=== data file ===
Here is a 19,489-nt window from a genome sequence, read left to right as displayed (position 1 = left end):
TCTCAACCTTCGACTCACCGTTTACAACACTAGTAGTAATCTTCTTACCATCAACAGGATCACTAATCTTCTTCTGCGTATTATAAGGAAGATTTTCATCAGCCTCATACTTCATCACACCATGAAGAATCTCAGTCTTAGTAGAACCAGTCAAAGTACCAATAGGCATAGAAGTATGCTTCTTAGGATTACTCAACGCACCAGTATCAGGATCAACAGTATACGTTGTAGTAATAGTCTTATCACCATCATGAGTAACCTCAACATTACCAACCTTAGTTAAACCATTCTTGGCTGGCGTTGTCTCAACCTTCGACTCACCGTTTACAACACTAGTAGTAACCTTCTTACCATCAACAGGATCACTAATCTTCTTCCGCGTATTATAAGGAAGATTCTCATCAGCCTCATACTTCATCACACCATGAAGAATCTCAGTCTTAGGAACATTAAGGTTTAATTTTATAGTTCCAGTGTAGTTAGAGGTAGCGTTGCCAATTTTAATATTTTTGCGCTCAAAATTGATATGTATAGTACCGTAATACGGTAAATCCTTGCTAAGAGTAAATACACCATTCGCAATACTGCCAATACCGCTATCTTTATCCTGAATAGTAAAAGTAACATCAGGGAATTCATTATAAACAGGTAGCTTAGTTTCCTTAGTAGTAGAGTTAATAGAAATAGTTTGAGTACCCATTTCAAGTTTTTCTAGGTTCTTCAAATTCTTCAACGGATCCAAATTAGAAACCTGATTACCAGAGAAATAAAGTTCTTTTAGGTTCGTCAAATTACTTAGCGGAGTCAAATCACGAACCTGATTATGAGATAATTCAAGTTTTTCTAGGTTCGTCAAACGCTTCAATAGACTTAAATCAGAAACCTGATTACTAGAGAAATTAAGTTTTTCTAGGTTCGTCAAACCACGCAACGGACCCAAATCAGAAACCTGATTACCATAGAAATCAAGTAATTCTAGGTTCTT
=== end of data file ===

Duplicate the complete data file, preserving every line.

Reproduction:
Here is a 19,489-nt window from a genome sequence, read left to right as displayed (position 1 = left end):
TCTCAACCTTCGACTCACCGTTTACAACACTAGTAGTAATCTTCTTACCATCAACAGGATCACTAATCTTCTTCTGCGTATTATAAGGAAGATTTTCATCAGCCTCATACTTCATCACACCATGAAGAATCTCAGTCTTAGTAGAACCAGTCAAAGTACCAATAGGCATAGAAGTATGCTTCTTAGGATTACTCAACGCACCAGTATCAGGATCAACAGTATACGTTGTAGTAATAGTCTTATCACCATCATGAGTAACCTCAACATTACCAACCTTAGTTAAACCATTCTTGGCTGGCGTTGTCTCAACCTTCGACTCACCGTTTACAACACTAGTAGTAACCTTCTTACCATCAACAGGATCACTAATCTTCTTCCGCGTATTATAAGGAAGATTCTCATCAGCCTCATACTTCATCACACCATGAAGAATCTCAGTCTTAGGAACATTAAGGTTTAATTTTATAGTTCCAGTGTAGTTAGAGGTAGCGTTGCCAATTTTAATATTTTTGCGCTCAAAATTGATATGTATAGTACCGTAATACGGTAAATCCTTGCTAAGAGTAAATACACCATTCGCAATACTGCCAATACCGCTATCTTTATCCTGAATAGTAAAAGTAACATCAGGGAATTCATTATAAACAGGTAGCTTAGTTTCCTTAGTAGTAGAGTTAATAGAAATAGTTTGAGTACCCATTTCAAGTTTTTCTAGGTTCTTCAAATTCTTCAACGGATCCAAATTAGAAACCTGATTACCAGAGAAATAAAGTTCTTTTAGGTTCGTCAAATTACTTAGCGGAGTCAAATCACGAACCTGATTATGAGATAATTCAAGTTTTTCTAGGTTCGTCAAACGCTTCAATAGACTTAAATCAGAAACCTGATTACTAGAGAAATTAAGTTTTTCTAGGTTCGTCAAACCACGCAACGGACCCAAATCAGAAACCTGATTACCATAGAAATCAAGTAATTCTAGGTTCTT